This tragic and painful experience has existent parallels in our community. One of the tragic realities of our world is of adolescents searching for identity and a social network falling into the depraved world of drugs and street-life. Their search to feel connected and part of something erroneously leads them to the mirage of brotherhood that the streets present. They have their ‘love-hug’ (“show me some love”), but it’s all disingenuous[6]. They may have fun together and they may even feel protected and connected but it’s not real. The ‘love’ is a bond of commonality at best. They may be sitting together, but they are still all alone. 
The book of Eicha (Lamentations), which expresses the profound grief that the city of Jerusalem experienced after the destruction of the Temple and the exiling of the Jewish people, begins “Alas, she sits in solitude!” There is no greater pain than solitude and loneliness. That is the greatest tragedy of all.

Our society which seems so ‘connected’ is actually mired in loneliness. People define their social circle based on how many Facebook friends they have, how many people like their Tweets, and how many contact numbers are in their cellphones. But the overwhelming majority of those friendships are tenuous and superficial[7].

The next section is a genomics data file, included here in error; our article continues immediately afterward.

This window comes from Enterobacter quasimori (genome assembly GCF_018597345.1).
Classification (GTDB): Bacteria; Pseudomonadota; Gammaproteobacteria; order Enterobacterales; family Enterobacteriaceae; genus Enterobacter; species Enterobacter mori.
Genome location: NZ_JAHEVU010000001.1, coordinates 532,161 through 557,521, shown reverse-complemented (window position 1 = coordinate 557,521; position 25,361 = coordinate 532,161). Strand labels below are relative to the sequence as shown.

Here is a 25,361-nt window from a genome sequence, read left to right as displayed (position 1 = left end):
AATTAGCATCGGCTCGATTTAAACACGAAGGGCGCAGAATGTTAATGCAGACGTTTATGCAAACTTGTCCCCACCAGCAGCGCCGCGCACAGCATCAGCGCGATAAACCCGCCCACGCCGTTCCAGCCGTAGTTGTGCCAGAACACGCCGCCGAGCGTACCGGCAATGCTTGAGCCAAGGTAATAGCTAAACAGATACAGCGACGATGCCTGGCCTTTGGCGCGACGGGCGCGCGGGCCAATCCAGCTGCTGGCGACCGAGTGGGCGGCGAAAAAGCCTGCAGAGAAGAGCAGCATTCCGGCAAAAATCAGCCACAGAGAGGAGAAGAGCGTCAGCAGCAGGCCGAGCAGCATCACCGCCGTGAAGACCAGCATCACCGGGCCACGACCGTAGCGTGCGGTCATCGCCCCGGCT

Oprah Winfrey once quipped, “Lots of people want to ride with you in the limo, but what you want is someone who will take the bus with you when the limo breaks down.” 
Our technologically advanced generation is so lonely – yearning for empathy, sensitivity, warmth, and care. The sense of community and the security of family is often sorely lacking.

Parshas Hachodesh[8] details the laws of the Korbon Pesach brought upon the altar just prior to the onset of the holiday of Pesach. The law is that the meat of the offering must be eaten with a group of pre-registered members. If one did not register before the offering was brought, he could not partake of its meat. “Speak to the Assembly of Israel saying: On the tenth of this month, they shall take for themselves, every man a lamb, according to their father’s household, a lamb for a household. If the household is too small for a lamb, then he and his neighbor who is near to his house shall take, according to the number of people; everyone in proportion to his eating, shall you be counted for the lamb[9].”